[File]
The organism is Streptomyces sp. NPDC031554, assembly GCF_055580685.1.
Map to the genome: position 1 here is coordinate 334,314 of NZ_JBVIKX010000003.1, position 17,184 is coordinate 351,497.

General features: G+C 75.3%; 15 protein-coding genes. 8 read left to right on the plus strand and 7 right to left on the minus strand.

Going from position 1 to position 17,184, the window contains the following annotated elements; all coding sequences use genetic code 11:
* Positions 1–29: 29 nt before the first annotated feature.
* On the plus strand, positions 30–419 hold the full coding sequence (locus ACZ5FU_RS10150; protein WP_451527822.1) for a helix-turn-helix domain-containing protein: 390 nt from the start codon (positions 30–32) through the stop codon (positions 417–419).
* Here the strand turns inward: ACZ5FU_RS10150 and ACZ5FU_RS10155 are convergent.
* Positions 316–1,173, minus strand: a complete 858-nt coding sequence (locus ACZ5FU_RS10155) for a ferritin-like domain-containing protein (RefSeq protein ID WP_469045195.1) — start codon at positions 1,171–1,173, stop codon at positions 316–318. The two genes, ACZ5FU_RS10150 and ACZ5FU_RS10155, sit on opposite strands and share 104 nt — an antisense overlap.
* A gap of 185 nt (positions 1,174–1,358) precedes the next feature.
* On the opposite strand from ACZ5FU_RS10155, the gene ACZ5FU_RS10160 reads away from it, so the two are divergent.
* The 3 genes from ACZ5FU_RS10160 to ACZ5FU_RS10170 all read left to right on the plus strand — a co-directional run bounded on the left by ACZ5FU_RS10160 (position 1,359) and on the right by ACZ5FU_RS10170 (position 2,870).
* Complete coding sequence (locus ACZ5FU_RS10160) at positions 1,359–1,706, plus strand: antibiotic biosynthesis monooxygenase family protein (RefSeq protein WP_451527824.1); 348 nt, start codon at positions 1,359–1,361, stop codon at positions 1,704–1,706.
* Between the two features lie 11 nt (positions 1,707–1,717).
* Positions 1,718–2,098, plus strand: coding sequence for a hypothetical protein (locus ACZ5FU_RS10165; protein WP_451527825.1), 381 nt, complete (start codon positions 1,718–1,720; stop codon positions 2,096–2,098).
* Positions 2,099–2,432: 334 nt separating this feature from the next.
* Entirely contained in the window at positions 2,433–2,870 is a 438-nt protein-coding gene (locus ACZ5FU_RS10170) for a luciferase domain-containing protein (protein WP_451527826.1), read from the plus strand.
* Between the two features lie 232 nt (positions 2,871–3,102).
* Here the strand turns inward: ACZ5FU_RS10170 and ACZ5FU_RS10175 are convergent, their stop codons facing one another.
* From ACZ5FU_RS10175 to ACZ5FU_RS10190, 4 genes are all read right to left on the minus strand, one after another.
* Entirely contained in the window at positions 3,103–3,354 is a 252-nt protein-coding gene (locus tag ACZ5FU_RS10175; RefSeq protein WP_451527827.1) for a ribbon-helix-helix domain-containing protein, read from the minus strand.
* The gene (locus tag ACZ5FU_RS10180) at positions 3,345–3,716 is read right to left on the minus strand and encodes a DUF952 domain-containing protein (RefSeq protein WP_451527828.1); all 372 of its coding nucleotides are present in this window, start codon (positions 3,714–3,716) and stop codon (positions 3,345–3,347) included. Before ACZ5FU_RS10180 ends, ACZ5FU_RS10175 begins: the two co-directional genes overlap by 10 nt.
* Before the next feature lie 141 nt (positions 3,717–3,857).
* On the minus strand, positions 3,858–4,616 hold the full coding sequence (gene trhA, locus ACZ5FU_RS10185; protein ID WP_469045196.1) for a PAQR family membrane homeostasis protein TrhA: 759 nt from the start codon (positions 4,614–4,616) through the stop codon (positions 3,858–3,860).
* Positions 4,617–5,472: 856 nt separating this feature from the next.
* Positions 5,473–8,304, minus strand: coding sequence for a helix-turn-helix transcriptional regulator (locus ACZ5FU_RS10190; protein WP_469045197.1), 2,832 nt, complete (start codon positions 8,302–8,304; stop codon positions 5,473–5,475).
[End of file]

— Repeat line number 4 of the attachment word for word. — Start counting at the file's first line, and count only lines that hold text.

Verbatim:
Going from position 1 to position 17,184, the window contains the following annotated elements; all coding sequences use genetic code 11: